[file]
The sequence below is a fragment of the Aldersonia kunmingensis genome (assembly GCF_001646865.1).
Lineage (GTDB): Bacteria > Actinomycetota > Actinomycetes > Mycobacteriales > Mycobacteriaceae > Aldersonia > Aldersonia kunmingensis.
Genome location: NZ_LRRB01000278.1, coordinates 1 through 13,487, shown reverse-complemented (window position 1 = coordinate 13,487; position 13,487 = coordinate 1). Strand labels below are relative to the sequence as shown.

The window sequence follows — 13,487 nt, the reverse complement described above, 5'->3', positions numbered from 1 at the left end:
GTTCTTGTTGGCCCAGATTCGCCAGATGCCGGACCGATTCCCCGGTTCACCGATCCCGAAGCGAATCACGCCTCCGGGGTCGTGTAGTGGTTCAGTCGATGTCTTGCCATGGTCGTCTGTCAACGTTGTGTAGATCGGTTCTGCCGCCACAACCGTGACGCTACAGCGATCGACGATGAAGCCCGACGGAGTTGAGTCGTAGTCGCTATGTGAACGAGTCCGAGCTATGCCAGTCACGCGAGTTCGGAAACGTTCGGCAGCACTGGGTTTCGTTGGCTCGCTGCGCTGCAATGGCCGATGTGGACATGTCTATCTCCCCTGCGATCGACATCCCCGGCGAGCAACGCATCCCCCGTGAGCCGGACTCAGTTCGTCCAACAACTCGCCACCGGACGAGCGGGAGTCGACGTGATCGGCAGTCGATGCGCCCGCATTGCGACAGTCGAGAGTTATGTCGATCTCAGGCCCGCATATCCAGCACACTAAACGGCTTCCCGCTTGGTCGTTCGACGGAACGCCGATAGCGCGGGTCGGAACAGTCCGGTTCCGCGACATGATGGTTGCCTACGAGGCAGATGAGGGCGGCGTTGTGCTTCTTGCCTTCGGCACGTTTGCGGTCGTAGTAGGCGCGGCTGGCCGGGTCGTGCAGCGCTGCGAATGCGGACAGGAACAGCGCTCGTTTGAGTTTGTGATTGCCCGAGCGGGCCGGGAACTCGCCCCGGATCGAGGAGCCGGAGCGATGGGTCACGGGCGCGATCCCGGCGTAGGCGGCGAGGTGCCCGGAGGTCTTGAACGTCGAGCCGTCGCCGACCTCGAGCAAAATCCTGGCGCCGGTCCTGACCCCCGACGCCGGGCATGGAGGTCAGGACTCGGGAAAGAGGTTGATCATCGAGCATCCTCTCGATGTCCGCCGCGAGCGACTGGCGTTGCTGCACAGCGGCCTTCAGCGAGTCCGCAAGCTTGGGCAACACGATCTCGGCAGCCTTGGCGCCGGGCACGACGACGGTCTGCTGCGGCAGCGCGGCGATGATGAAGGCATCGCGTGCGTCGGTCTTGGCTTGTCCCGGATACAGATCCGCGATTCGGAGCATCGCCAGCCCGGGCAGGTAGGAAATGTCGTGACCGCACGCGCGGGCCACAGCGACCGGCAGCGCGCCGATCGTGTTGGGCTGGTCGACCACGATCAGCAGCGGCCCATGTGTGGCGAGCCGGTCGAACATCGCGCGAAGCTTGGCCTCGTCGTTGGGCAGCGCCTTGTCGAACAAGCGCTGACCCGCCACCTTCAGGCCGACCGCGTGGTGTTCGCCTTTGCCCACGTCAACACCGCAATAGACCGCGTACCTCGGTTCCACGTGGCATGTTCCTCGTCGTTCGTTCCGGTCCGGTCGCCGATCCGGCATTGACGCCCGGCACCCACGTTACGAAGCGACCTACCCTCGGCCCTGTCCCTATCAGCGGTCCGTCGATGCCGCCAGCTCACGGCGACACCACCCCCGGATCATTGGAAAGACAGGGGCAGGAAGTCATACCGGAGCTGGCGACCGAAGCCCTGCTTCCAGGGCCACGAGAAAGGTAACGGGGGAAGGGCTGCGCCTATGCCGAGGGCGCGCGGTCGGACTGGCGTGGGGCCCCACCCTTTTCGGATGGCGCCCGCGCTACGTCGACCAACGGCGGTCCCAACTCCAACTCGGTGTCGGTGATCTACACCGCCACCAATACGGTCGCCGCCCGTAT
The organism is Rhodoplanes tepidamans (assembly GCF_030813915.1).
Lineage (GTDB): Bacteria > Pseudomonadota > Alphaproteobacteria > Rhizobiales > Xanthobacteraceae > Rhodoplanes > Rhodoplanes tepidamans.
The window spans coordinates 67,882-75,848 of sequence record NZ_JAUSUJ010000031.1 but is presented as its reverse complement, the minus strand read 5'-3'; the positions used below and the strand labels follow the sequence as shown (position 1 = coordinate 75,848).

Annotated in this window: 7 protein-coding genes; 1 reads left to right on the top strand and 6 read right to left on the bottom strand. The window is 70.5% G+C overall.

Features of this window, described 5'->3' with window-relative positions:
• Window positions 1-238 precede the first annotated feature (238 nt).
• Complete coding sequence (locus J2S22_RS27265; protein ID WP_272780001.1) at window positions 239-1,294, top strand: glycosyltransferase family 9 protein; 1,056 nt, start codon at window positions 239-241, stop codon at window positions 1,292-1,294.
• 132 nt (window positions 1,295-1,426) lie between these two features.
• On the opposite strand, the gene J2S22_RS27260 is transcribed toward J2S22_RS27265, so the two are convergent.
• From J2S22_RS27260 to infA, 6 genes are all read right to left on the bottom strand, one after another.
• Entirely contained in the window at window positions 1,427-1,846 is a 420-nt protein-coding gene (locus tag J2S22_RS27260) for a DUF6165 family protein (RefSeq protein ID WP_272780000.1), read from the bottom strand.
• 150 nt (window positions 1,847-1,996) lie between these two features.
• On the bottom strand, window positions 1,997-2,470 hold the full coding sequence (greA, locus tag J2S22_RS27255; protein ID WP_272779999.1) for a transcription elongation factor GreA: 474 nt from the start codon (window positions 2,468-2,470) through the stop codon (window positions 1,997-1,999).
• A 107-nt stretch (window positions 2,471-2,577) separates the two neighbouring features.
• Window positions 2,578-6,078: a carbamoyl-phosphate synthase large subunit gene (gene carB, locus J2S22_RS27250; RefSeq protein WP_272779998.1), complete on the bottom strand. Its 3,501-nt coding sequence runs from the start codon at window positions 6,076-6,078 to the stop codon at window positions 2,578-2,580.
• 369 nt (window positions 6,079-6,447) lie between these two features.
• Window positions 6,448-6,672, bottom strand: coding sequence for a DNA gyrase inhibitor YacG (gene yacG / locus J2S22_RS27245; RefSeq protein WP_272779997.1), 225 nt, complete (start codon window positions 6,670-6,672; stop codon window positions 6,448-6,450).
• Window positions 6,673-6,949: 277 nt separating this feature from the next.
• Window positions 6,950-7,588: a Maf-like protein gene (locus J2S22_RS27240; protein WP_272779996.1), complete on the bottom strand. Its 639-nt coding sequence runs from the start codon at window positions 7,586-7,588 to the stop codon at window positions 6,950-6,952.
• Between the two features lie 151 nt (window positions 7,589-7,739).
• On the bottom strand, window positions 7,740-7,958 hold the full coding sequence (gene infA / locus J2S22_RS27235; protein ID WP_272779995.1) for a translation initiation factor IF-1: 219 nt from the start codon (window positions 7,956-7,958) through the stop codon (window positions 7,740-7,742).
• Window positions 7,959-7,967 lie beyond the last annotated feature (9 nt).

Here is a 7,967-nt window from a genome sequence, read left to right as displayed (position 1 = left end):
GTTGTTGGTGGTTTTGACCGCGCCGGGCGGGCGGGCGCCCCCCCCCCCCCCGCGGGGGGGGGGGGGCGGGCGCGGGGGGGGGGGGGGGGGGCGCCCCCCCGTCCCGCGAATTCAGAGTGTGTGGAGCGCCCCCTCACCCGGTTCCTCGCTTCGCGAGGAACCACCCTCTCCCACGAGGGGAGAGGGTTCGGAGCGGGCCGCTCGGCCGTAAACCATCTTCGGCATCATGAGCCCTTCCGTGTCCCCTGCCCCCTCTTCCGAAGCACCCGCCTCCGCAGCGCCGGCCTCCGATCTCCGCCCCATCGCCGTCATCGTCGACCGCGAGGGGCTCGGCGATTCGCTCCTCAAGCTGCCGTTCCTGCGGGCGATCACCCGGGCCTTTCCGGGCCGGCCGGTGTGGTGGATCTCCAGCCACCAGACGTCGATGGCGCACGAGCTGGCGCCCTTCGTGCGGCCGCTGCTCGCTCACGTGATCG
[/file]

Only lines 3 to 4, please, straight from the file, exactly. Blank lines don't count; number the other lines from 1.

Genome location: NZ_LRRB01000278.1, coordinates 1 through 13,487, shown reverse-complemented (window position 1 = coordinate 13,487; position 13,487 = coordinate 1). Strand labels below are relative to the sequence as shown.

The window sequence follows — 13,487 nt, the reverse complement described above, 5'->3', positions numbered from 1 at the left end: